A Beginner’s Guide to Implementing gtag.js with Google Tag Manager (GTM)

Are you feeling overwhelmed by the world of website tracking and data collection? You’re not alone. With evolving privacy regulations and the eventual phase-out of third-party cookies, understanding how to implement website tagging properly can seem daunting. But don’t worry, Google has provided two powerful tools – gtag.js and Google Tag Manager – to simplify the process.

What is gtag.js?

gtag.js is a JavaScript tagging framework that allows your website to communicate and send data to various Google products like Google Ads and Google Analytics 4 (GA4). It acts as a universal adapter, replacing the need for multiple tags for each Google service.

For marketers without dedicated web developers or those preferring a hands-off approach to code, gtag.js provides a streamlined way to collect important user data and measure website performance. As third-party cookies get phased out, relying on first-party data through gtag.js will become crucial for accurate measurement.

What is Google Tag Manager?

Google Tag Manager (GTM) takes website tag management to another level. It’s a free tool that centralizes all of your website tags in one easy-to-use interface. With GTM, you can add, edit, and remove tags across your site without actually editing the site’s code.

GTM’s versatility is one of its biggest strengths. It supports not only Google tags like gtag.js, but also a wide array of third-party tags for things like Facebook Ads, LinkedIn analytics, and more. This makes GTM an essential tool for comprehensive data collection and marketing efforts.

The Power of Using gtag.js and GTM Together

While you can implement the gtag.js code directly on your site, using it in conjunction with Google Tag Manager provides more flexibility, control, and advanced features:

– Centralized tag management across your site(s)
– Easy updating of tags without editing code
– Advanced tag firing rules and version control
– Collaboration and workspace sharing
– Support for server-side tagging
– Management of third-party tags beyond just Google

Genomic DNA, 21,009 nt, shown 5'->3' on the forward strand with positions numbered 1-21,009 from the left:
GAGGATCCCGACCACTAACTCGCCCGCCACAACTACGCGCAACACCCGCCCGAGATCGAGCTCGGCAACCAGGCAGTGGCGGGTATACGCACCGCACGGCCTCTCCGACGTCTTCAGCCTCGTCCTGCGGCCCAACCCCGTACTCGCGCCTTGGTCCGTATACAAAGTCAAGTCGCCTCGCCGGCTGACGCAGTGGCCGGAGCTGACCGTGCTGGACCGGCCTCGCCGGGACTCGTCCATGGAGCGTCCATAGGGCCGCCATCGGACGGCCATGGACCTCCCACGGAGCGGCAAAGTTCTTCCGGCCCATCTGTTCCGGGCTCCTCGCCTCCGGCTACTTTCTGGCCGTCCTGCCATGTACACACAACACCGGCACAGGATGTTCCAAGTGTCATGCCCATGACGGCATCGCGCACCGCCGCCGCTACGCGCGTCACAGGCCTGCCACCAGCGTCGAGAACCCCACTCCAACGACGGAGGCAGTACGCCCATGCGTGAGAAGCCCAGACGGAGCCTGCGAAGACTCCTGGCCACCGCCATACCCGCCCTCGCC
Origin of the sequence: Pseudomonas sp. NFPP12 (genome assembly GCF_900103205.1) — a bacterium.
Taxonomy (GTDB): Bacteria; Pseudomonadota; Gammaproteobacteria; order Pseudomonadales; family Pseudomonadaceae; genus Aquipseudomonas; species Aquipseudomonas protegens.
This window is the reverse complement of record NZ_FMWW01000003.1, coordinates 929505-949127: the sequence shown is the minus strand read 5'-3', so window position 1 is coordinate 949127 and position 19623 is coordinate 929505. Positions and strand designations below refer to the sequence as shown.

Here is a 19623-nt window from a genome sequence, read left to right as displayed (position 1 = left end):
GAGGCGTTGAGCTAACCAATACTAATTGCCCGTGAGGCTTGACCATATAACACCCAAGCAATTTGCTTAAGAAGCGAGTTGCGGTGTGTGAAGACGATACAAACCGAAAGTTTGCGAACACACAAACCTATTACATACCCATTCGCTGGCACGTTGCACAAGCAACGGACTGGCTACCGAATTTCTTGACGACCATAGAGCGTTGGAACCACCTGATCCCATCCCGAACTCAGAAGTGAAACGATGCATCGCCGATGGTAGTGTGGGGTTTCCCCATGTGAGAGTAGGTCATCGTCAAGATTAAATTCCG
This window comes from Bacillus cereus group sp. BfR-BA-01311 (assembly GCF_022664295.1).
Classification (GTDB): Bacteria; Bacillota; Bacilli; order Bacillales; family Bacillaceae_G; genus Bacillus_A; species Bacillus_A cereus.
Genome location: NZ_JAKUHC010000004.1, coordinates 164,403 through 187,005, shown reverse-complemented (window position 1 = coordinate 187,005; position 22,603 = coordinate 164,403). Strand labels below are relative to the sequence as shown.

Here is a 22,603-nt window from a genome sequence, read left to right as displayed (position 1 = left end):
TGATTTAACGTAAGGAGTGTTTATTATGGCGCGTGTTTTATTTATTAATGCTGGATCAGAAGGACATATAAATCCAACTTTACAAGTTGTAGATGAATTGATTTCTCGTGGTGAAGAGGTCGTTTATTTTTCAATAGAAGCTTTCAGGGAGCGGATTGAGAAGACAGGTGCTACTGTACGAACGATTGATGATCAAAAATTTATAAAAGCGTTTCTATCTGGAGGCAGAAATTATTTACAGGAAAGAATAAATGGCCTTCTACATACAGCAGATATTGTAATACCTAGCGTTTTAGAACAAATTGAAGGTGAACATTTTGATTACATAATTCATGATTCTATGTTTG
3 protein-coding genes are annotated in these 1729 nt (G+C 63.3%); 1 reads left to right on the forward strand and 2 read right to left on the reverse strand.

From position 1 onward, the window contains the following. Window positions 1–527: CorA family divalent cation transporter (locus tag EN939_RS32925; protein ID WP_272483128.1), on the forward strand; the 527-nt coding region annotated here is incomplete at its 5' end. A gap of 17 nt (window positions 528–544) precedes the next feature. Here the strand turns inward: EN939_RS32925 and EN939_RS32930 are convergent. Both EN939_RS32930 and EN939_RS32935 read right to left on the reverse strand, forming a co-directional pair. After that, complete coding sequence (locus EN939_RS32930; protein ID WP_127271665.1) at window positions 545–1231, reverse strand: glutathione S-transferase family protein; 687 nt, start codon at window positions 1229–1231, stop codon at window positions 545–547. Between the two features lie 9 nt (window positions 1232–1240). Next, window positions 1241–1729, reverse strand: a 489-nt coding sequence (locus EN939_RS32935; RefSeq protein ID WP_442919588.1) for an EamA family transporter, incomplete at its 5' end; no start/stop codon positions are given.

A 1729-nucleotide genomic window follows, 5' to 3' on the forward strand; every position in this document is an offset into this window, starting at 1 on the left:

Implementing gtag.js Through Google Tag Manager

Now let’s walk through how to set up the powerful duo of gtag.js and GTM properly:

1. Create a Google Tag Manager Account

Sign up for a free GTM account at tagmanager.google.com. Create a “Web” container for your website.

 Screenshot of the Google Tag Manager interface showing the "Create Container" screen. A container name and website URL are entered, with various target platform options listed below. This view is perfect for anyone referencing a Beginner's Guide to set up their first gtag.js container.

2. Install the GTM Code Snippets

Copy the two GTM code snippets provided. Paste the first snippet high in each page’s <head> section. Paste the second snippet immediately after the <body> tag.

Screenshot of the Google Tag Manager (GTM) interface showing steps to install the GTM code on a website, including gatg code snippets to add near the head and opening body tags of the webpage.

3. Create the gtag.js Tag in GTM

Within your GTM container, create a new tag titled “Google tag.” Choose “Google tag” as the tag type and enter your Google tag ID (find this in Google Ads or GA4).

Screenshot of the Google Tag Manager interface, showcasing the "Choose tag type" panel on the right with options like Google Analytics and Google Ads, and "Tag Configuration" on the left—a true gatg for digital marketers.

4. Set Up the Trigger

Next, set up a trigger for when this tag should fire. The most common is the “All Pages” trigger to have it fire across your whole site.

Google Tag Manager interface showing the configuration screen for a Google Tag. The tag, mistakenly named "gatg.js," is set to trigger on all pages.

5. Save and Publish in GTM

Save your new tag and trigger settings. Then, publish your changes in GTM to make them live on your site.


6. Verify Using Tag Assistant

Use the free Google Tag Assistant Chrome extension to scan your website and verify that the gtag.js tag is being detected and firing events properly.

Screenshot of a Google Tag Assistant Legacy window showing tag analysis results for hopskinedema.com, indicating multiple instances of Global site tag (gtag.js) and areas where optimization is needed.

Building a Solid Tracking Foundation

By implementing gtag.js through the powerful Google Tag Manager system, you’re setting up a flexible, privacy-focused foundation for accurate website tracking. From basic pageview tracking to advanced e-commerce and conversion measurement, this combo enables comprehensive data collection.


And the best part? You’re doing it in a marketer-friendly way without heavy reliance on developer resources or code changes. So take control of your website data, drive insights, and optimize your marketing efforts like never before!

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